Food Antioxidants, Vitamin D Fight Breast Cancer

These compounds may also lower risk for ovarian tumors, studies find

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By Kathleen Doheny
HealthDay Reporter

FRIDAY, April 7, 2006 (HealthDay News) -- A range of foods such as soybeans, fruits and green tea contain powerful antioxidants that help reduce a woman's risk for breast and ovarian cancer, new studies find.

Researchers presenting data this week at the American Association for Cancer Research's annual meeting, in Washington, D.C., also found that vitamin D lowers risks for these cancer.

The new studies build on previous research and do look promising, but it's too soon to change dietary advice, said one expert, Dr. Rowan Chlebowski, a medial oncologist at the Los Angeles Biomedical Research Institute at Harbor-UCLA Medical Center in Torrance, Calif.

"None of the four studies warrant a public health change," Chlebowski said. Still, he called all four studies interesting and valuable.

In one study, postmenopausal women who consumed high levels of flavonoids, a class of antioxidants found in plants, had a 45 percent lower risk of breast cancer, said Brian Fink, a doctoral student at the University of North Carolina, Chapel Hill, who led the study.

He and his colleagues evaluated data from a Long Island study conducted in 1996-1997. That effort looked at the health records of 1,434 women with breast cancers and those from 1,440 women without breast cancer. Those with the highest percentage of total flavonoid intake were at a 45 percent lower risk of breast cancer, although this benefit was restricted to post-menopausal women, the researchers added.

"Flavonoids are in fruits, vegetables, tea and coffee," he said. "We're not sure how much is needed to reduce the risk. We don't really know the exact levels."

Exactly how the flavonoids might work to reduce cancer risk isn't certain, either, he said. Antioxidant properties are thought to play a role, and the flavonoids may be "anti-estrogenic, as well," Fink said. Estrogen activity has long been linked to breast cancer.

Another study found that high intake of flavonoids results in a decreased risk of ovarian cancer.

A team from the Harvard School of Public Health analyzed food intake surveys and data on ovarian cancer from more than 66,000 participants in the Harvard Nurses' Health Study. The researchers zeroed in on a flavonoid called kaempferol, found in caffeinated tea, broccoli and kale. Those who had the highest levels of intake of kaempferol had a 38 percent decrease in the incidence of ovarian cancer compared to women with the lowest levels of this flavonoid.

Another study found that women exposed to the highest levels of vitamin D -- which is manufactured by skin after sun exposure -- had a significant reduction in breast cancer risk.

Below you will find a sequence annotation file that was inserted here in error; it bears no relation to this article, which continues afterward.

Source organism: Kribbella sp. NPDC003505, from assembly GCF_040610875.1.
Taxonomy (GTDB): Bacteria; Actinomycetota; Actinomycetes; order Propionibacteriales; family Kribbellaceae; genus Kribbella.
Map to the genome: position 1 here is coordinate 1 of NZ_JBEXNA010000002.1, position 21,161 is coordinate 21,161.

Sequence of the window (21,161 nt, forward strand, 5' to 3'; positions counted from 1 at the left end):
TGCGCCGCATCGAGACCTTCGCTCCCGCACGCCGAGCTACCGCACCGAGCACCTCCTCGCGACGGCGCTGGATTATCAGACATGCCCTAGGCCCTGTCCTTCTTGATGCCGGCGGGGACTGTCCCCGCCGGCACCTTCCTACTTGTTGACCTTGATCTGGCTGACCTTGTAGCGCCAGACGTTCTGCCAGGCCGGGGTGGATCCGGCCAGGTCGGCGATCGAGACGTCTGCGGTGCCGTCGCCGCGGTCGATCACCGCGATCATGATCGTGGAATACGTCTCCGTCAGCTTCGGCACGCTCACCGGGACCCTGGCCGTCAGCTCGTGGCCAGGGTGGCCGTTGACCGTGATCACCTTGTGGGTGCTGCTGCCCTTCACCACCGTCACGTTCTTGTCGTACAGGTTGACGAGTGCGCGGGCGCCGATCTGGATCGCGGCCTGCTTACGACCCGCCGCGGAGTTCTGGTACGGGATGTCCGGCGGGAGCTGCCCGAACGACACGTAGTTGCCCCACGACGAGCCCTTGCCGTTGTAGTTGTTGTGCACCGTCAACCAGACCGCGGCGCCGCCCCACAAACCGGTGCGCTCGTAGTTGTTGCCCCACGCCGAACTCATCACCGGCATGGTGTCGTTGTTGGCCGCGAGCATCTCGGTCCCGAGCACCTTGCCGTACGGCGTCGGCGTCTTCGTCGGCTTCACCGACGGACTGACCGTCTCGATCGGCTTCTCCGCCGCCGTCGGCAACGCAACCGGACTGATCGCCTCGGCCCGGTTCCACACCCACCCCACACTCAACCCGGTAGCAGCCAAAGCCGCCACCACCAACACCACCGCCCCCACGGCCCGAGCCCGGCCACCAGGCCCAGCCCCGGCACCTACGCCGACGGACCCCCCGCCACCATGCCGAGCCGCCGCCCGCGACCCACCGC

The researchers, from the Samuel Lunenfeld Research Institute at Mount Sinai Hospital, Toronto, Canada, interviewed 576 people who had been diagnosed with breast cancer and 1,135 women without any history of cancer. They asked each woman if she had worked at outdoor jobs, taken part in outdoor activities or consumed high levels of cod liver oil or milk (both sources of vitamin D) while young.

Those who worked outside between the ages of 10 to 19 had a 40 percent reduced risk of breast cancer, and those who spent a lot of time outdoors between ages 10 to 29 had a 35 percent lowered risk, the researchers found.

Those who took cod liver oil from ages 10 to 19 had a 25 percent lower risk, while women who drank at least nine glasses of milk a week between ages 10 to 29 reduced risk by 35 percent.

In another study focused on vitamin D, a University of California, San Diego, team evaluated the results of two studies and confirmed that those with the highest blood levels of a vitamin D metabolite known as 25-hydroxyvitamin D had a 50 percent reduced risk of breast cancer. The two studies included 1783 women.

"The higher the level of vitamin D, the lower the risk of breast cancer," said Cedric Garland, adjunct professor of family and preventive medicine at the University of California, San Diego, and the Moores Cancer Center at the university. Right now, 320 IUs is about average for Americans, according to the researchers, and 2,400 IUs daily is the upper limit thought to be safe.

"Adding 1000 IUs to ordinary daily intake will decrease your risk of breast cancer by about 10 percent," Garland said. Depending on age, an adequate intake of vitamin D ranges from 200 to 600 IUs. Vitamin D3 is the best form, he said.

The UCSD team also conducted a review of many studies published last year and found that high levels of vitamin D can reduce colon, breast and ovarian cancer risk by as much as 50 percent.

More information

To learn more about nutrition, visit the American Dietetic Association.

SOURCES: Brian Fink, doctoral candidate, University of North Carolina, Chapel Hill; Rowan T. Chlebowski, M.D., Ph.D., medical oncologist, Los Angeles Biomedical Research Institute at Harbor-UCLA Medical Center, Torrance, Calif.; Cedric Garland, D.P.H., adjunct professor, family and preventive medicine, University of California, San Diego, and the Moores Cancer Center, San Diego; April 4, 2006, presentation, American Association for Cancer Research annual meeting, Washington, D.C.

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